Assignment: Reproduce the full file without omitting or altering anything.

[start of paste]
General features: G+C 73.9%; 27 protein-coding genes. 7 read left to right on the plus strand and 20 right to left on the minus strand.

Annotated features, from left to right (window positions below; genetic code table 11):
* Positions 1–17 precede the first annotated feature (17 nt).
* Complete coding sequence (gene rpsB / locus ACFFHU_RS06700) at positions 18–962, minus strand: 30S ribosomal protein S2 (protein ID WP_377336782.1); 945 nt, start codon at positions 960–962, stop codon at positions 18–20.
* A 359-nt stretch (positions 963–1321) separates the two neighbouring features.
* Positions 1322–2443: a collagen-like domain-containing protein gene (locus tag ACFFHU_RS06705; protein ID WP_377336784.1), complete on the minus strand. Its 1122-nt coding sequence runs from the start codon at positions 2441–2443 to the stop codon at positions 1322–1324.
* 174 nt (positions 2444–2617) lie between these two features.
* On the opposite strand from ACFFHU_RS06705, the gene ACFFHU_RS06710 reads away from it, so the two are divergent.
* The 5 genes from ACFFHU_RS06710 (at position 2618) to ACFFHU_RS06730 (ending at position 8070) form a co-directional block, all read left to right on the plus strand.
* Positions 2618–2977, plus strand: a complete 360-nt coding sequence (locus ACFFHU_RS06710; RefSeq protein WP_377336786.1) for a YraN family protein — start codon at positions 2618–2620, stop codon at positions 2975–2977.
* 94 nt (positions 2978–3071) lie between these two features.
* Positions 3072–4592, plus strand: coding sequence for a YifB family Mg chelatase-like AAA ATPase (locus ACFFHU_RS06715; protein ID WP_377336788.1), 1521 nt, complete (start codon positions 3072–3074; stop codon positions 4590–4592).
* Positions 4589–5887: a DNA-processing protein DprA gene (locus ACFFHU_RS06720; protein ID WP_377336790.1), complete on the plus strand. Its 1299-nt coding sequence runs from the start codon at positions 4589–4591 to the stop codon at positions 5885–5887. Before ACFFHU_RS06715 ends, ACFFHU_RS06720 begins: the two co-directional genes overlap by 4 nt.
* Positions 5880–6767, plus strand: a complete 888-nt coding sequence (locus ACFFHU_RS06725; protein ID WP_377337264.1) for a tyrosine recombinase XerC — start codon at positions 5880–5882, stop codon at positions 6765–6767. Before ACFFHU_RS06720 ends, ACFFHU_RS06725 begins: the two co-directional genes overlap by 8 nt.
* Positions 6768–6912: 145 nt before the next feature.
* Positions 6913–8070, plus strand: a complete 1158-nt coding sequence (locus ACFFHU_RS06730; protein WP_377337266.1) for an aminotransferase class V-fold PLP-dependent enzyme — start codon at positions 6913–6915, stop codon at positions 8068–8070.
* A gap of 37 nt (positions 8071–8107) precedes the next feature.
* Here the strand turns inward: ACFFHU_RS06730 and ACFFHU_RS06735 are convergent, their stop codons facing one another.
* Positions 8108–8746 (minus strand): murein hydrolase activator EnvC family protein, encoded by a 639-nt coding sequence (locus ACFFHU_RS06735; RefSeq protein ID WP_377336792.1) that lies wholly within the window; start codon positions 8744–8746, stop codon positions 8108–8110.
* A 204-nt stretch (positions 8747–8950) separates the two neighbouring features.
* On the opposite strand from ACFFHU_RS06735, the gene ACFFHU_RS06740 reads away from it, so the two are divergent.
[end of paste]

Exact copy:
General features: G+C 73.9%; 27 protein-coding genes. 7 read left to right on the plus strand and 20 right to left on the minus strand.

Annotated features, from left to right (window positions below; genetic code table 11):
* Positions 1–17 precede the first annotated feature (17 nt).
* Complete coding sequence (gene rpsB / locus ACFFHU_RS06700) at positions 18–962, minus strand: 30S ribosomal protein S2 (protein ID WP_377336782.1); 945 nt, start codon at positions 960–962, stop codon at positions 18–20.
* A 359-nt stretch (positions 963–1321) separates the two neighbouring features.
* Positions 1322–2443: a collagen-like domain-containing protein gene (locus tag ACFFHU_RS06705; protein ID WP_377336784.1), complete on the minus strand. Its 1122-nt coding sequence runs from the start codon at positions 2441–2443 to the stop codon at positions 1322–1324.
* 174 nt (positions 2444–2617) lie between these two features.
* On the opposite strand from ACFFHU_RS06705, the gene ACFFHU_RS06710 reads away from it, so the two are divergent.
* The 5 genes from ACFFHU_RS06710 (at position 2618) to ACFFHU_RS06730 (ending at position 8070) form a co-directional block, all read left to right on the plus strand.
* Positions 2618–2977, plus strand: a complete 360-nt coding sequence (locus ACFFHU_RS06710; RefSeq protein WP_377336786.1) for a YraN family protein — start codon at positions 2618–2620, stop codon at positions 2975–2977.
* 94 nt (positions 2978–3071) lie between these two features.
* Positions 3072–4592, plus strand: coding sequence for a YifB family Mg chelatase-like AAA ATPase (locus ACFFHU_RS06715; protein ID WP_377336788.1), 1521 nt, complete (start codon positions 3072–3074; stop codon positions 4590–4592).
* Positions 4589–5887: a DNA-processing protein DprA gene (locus ACFFHU_RS06720; protein ID WP_377336790.1), complete on the plus strand. Its 1299-nt coding sequence runs from the start codon at positions 4589–4591 to the stop codon at positions 5885–5887. Before ACFFHU_RS06715 ends, ACFFHU_RS06720 begins: the two co-directional genes overlap by 4 nt.
* Positions 5880–6767, plus strand: a complete 888-nt coding sequence (locus ACFFHU_RS06725; protein ID WP_377337264.1) for a tyrosine recombinase XerC — start codon at positions 5880–5882, stop codon at positions 6765–6767. Before ACFFHU_RS06720 ends, ACFFHU_RS06725 begins: the two co-directional genes overlap by 8 nt.
* Positions 6768–6912: 145 nt before the next feature.
* Positions 6913–8070, plus strand: a complete 1158-nt coding sequence (locus ACFFHU_RS06730; protein WP_377337266.1) for an aminotransferase class V-fold PLP-dependent enzyme — start codon at positions 6913–6915, stop codon at positions 8068–8070.
* A gap of 37 nt (positions 8071–8107) precedes the next feature.
* Here the strand turns inward: ACFFHU_RS06730 and ACFFHU_RS06735 are convergent, their stop codons facing one another.
* Positions 8108–8746 (minus strand): murein hydrolase activator EnvC family protein, encoded by a 639-nt coding sequence (locus ACFFHU_RS06735; RefSeq protein ID WP_377336792.1) that lies wholly within the window; start codon positions 8744–8746, stop codon positions 8108–8110.
* A 204-nt stretch (positions 8747–8950) separates the two neighbouring features.
* On the opposite strand from ACFFHU_RS06735, the gene ACFFHU_RS06740 reads away from it, so the two are divergent.